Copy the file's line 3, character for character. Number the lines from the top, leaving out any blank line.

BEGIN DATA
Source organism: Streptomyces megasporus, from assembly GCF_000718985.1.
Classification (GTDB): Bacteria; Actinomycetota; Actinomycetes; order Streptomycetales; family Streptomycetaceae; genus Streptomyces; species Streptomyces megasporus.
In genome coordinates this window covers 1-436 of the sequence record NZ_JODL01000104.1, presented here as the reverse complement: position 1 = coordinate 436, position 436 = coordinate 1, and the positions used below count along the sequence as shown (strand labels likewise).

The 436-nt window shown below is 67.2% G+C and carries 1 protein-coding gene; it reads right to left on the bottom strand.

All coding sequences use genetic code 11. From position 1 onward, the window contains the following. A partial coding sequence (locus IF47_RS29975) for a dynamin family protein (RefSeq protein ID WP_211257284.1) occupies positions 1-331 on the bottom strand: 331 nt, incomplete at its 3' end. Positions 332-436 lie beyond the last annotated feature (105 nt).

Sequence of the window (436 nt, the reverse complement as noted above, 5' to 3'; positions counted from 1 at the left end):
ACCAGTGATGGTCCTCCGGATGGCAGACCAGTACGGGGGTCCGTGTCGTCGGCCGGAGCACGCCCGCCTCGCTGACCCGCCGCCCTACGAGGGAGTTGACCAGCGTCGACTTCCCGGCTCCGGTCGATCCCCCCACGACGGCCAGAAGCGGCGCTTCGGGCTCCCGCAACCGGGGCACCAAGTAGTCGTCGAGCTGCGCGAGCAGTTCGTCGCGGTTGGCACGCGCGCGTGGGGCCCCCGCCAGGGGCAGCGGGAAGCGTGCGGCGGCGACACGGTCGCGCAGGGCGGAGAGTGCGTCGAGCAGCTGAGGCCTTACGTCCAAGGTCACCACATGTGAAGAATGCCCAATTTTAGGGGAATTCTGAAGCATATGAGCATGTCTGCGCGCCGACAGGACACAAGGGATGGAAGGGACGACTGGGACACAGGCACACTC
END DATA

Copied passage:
In genome coordinates this window covers 1-436 of the sequence record NZ_JODL01000104.1, presented here as the reverse complement: position 1 = coordinate 436, position 436 = coordinate 1, and the positions used below count along the sequence as shown (strand labels likewise).